Drawing on the Right Side of the Brain

When I was in elementary school, my art teacher was all about a book called, “Drawing on the Right Side of the Brain” by Betty Edwards

This relatively new (at the time) book pioneered the idea that people who “can’t draw” don’t lack drawing ability – they lack observational abilities.

Or rather, their observational abilities are being micromanaged by an overbearing left brain.

It’s like this.

You’re looking at a hand.

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But while you’re trying to see the shapes, lines and spaces in front of you, your C.S. Pointy Head left brain is busy TELLING you what a hand looks like.

“IT HAS FIVE LONG FINGERS! IT HAS A BIG THUMB STICKING OFF THE SIDE!”

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And while you’re putting pencil to paper, there’s this internal miscommunication and what likely comes out is a messed up hybrid of conflicting imagery.

Before you can draw accurately, you have to observe accurately.

One of Ms. Edwards’ teaching methods is to simply flip a picture upside down.

This creates a minor disruption in our left brain’s ability to insert assumptions, “OH THAT’S A HAND!!!!!!!! THAT’S A FACE!!!!! THAT’S A HOUSE!!!!” and we’re more apt to actually SEE the shapes in front of us.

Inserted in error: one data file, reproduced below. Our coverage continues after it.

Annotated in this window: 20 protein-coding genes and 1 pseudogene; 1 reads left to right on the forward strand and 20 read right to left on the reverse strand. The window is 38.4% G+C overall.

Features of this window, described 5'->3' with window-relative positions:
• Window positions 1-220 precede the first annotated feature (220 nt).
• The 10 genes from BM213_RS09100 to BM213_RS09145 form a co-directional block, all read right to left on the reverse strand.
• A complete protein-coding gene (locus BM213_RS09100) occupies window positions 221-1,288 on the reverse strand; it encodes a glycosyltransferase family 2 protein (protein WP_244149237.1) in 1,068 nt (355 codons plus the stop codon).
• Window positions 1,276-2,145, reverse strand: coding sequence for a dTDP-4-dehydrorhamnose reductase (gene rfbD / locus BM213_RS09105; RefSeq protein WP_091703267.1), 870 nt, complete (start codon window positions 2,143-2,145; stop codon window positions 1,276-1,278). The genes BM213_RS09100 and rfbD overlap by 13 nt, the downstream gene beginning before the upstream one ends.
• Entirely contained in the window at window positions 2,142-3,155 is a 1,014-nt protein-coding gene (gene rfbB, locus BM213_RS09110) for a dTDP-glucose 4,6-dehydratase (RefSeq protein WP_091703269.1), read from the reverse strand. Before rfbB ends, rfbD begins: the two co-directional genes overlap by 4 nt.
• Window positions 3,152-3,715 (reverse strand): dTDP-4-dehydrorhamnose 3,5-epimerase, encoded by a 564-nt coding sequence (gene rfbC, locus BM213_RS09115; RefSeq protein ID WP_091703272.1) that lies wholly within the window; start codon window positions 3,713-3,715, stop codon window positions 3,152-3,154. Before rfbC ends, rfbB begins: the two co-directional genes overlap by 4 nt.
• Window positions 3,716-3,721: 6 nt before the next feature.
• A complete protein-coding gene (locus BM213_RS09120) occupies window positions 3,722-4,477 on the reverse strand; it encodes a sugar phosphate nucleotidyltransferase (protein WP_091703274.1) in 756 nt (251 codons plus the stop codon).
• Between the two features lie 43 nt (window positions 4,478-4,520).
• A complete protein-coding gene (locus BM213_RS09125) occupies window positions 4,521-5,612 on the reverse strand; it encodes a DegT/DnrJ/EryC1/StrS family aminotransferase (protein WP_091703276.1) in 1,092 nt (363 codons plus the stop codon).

And TAH DAH! Students draw with more accuracy.

This happens in all aspects of our lives, not just art class. We look. . . but we don’t necessarily see.

Our deeply ingrained assumptions TELL us what’s there. They are our blind spots.

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THIS is what an upholsterer looks like! This is their business model! This is their client! This is their school!

While we’re busy trying again and again and again to draw the picture we expect to see, we can’t begin to draw what’s actually there.

We can’t build viable solutions until we see honestly what’s in front of us.

So how do we flip this picture over? How do we get clear eyes on the situation?

Because there ARE opportunities, and solutions and possibilities.

But a hand doesn’t always look like five long fingers and a thumb.

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If you’re interested in learning more about Betty Edwards, her work, or seeing a gallery of before and after student drawings, check out her website here.

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